Others reignited the flag debate during the 1990s and 2000s. In February 1992 Hon Matiu Rata, a former Minister of Maori Affairs and the founder of Maori political party Mana Motuhake, called for the flag to be redesigned to 're-establish our national identity'. The RSA responded by circulating a petition throughout their membership calling for the flag to be retained. They had already collected approximately 10,000 signatures, and argued that many more people would sign it should the flag come under active threat.
The flag debate was stirred up again in 1998 when National Party MP and Minister of Cultural Affairs Marie Hasler called for the current flag to be replaced with a silver fern on a black background. The Prime Minister, Jenny Shipley, tourism operators and others supported her suggestion. The RSA again argued in favour of the existing flag, but said that it would support a change to the flag if it was shown to be 'the will of the people' in a public referendum.
Hasler lost her ministerial post following the 1999 election and the formation of a Labour-led government. She remained in Parliament as a list MP and continued to lobby for the flag to be changed. Having learnt that the silver fern emblem used by the New Zealand Rugby Football Union had been patented, she began looking for a flag that was a variation on that theme.
In early 2004 another voice emerged. Wellington businessman Lloyd Morrison formed a Trust, NZFlag.com, with the 'sole purpose of encouraging New Zealanders to change the flag'. Hasler was one of the initial trustees. The RSA maintained its stance that they would prefer to keep the existing flag but that they would back a change if it was voted for in a public referendum. Some district associations, such as Canterbury, disagreed and voted unanimously to oppose any move to alter or change the flag.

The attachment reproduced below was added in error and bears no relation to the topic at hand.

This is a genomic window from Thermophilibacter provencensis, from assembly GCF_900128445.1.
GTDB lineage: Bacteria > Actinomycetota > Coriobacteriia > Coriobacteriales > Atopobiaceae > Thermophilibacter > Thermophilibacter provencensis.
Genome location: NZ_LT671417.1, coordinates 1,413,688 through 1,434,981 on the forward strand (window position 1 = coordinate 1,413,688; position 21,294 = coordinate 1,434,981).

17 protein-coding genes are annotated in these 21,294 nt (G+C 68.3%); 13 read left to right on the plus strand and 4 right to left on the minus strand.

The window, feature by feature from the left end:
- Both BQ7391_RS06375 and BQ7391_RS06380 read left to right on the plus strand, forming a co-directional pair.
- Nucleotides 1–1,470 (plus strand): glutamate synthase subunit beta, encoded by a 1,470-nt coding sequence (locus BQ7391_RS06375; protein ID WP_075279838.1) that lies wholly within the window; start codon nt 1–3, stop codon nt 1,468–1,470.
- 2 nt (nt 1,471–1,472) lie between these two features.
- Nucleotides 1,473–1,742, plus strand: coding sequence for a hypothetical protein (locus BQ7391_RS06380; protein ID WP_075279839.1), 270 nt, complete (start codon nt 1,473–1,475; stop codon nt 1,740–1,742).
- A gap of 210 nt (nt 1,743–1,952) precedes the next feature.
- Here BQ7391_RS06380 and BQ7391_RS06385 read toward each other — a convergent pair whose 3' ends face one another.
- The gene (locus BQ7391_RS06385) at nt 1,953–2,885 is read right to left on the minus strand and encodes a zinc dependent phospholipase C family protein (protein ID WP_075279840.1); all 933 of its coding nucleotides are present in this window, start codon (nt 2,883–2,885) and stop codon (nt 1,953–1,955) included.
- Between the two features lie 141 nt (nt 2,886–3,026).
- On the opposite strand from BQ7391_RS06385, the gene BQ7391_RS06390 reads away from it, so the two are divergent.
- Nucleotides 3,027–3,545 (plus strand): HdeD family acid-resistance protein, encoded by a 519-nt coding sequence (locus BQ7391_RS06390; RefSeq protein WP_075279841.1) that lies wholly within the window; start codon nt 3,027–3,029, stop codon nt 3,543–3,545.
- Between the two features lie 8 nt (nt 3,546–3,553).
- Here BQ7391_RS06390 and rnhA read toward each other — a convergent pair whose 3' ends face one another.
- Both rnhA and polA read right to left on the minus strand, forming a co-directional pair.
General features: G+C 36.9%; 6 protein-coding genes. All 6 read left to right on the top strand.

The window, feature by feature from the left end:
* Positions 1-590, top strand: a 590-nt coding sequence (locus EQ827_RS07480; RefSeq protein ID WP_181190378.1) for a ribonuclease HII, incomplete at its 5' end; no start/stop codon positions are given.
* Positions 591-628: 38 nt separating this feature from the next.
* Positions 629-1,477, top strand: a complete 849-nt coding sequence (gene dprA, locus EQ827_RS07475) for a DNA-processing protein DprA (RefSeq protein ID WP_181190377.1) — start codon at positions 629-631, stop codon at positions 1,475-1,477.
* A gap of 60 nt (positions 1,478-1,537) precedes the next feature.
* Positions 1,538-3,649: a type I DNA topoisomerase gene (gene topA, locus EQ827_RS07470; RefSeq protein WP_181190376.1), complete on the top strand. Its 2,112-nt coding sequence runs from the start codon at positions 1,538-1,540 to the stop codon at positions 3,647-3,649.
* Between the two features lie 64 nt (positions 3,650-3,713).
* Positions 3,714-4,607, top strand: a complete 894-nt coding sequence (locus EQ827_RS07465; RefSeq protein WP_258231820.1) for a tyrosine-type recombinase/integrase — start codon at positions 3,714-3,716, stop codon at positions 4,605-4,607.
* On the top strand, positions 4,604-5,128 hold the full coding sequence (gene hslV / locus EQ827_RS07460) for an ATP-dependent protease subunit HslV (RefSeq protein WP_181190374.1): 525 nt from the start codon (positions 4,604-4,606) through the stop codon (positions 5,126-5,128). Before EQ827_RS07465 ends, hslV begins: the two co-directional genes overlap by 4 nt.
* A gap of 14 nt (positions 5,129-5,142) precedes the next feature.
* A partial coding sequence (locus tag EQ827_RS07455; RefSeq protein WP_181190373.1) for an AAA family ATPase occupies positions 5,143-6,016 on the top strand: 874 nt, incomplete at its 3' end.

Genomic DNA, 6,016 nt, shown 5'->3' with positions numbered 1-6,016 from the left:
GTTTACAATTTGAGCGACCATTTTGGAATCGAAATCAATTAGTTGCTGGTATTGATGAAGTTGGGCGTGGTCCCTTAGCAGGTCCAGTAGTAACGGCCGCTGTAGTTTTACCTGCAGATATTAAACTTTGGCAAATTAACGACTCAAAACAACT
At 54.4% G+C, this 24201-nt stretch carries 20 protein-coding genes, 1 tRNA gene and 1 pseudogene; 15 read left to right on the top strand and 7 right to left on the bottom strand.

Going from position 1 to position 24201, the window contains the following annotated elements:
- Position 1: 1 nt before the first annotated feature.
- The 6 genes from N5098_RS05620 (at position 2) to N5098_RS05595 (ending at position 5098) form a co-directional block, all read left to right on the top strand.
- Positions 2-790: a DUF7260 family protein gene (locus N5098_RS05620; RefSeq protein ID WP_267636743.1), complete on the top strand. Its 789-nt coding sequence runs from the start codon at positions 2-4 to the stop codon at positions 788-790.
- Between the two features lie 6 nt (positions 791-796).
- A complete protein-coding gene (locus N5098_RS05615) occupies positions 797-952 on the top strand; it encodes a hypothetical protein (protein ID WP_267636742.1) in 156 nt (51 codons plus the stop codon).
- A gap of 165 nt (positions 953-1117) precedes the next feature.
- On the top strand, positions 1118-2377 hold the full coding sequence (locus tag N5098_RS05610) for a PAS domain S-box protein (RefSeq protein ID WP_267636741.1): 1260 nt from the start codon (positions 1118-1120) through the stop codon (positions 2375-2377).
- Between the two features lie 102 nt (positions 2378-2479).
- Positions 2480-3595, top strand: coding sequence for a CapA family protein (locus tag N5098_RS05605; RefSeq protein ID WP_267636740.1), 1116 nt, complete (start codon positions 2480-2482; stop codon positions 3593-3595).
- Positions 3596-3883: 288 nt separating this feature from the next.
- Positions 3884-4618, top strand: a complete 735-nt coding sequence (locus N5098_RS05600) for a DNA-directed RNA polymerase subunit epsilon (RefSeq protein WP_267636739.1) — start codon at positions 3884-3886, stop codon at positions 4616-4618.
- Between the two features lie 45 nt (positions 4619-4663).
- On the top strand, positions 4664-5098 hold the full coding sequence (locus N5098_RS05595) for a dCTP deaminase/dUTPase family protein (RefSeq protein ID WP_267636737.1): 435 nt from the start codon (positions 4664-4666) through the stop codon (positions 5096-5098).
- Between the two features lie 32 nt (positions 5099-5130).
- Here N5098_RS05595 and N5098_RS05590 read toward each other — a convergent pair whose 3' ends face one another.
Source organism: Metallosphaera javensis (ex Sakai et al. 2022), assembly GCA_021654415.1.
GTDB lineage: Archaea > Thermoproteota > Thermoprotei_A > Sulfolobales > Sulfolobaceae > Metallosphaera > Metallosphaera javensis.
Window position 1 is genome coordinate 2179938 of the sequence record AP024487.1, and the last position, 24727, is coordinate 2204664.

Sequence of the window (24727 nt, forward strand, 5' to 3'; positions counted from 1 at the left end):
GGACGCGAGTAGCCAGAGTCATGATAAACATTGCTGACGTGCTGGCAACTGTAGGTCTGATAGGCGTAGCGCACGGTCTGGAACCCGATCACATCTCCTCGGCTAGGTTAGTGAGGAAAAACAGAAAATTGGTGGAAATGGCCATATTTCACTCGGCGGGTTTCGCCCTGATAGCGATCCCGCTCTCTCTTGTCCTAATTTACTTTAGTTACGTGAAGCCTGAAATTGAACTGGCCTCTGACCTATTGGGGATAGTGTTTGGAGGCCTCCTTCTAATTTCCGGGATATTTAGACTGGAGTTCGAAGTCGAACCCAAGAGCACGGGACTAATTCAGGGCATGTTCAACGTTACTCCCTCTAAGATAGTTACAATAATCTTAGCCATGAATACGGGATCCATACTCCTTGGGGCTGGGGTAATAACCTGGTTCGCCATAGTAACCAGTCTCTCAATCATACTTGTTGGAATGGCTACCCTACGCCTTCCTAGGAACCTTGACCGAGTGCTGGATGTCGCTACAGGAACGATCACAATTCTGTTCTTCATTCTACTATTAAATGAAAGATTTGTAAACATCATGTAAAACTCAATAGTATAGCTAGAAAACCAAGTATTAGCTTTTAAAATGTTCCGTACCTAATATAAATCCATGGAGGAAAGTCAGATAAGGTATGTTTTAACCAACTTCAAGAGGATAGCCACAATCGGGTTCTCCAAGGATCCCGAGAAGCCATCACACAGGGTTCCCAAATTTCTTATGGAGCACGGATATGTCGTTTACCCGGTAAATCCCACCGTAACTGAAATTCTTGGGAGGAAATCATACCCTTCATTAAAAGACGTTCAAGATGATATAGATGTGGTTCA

Later that year the new trust announced plans for a petition calling for a citizens-initiated referendum at the 2005 election. The aim was, depending on the outcome, to have a second referendum at the 2008 election to decide on the design of the new flag. The campaign began with gusto. High-profile figures such as Catherine Tizard, Keith Quinn and Susan Devoy became supporters, a school competition for designs for a new flag was organised, and many volunteers signed up to take around the petition.
The trust needed 270,000 signatures by October, but when a deal to distribute signature forms via Telecom and New Zealand Post fell through, they were forced to abandon the effort. At this point they had obtained 100,000 signatures.
NZFlag.com continues to operate and debate on the flag is often stirred up, notably around Waitangi Day each year. In 2010, following considerable debate on the national Maori flag, the New Zealand Herald ran a front-page article arguing that it was time to change the New Zealand flag. They declared that 'a majority of New Zealand's most eminent citizens' agreed, presenting the opinions of political party leaders and the 22 members of the Order of New Zealand. But the party leaders were evenly split (the Greens had two change votes), and only half of the Order of New Zealand members backed changing the flag. The remaining 11 were either opposed, unsure, or unwilling or unavailable to comment.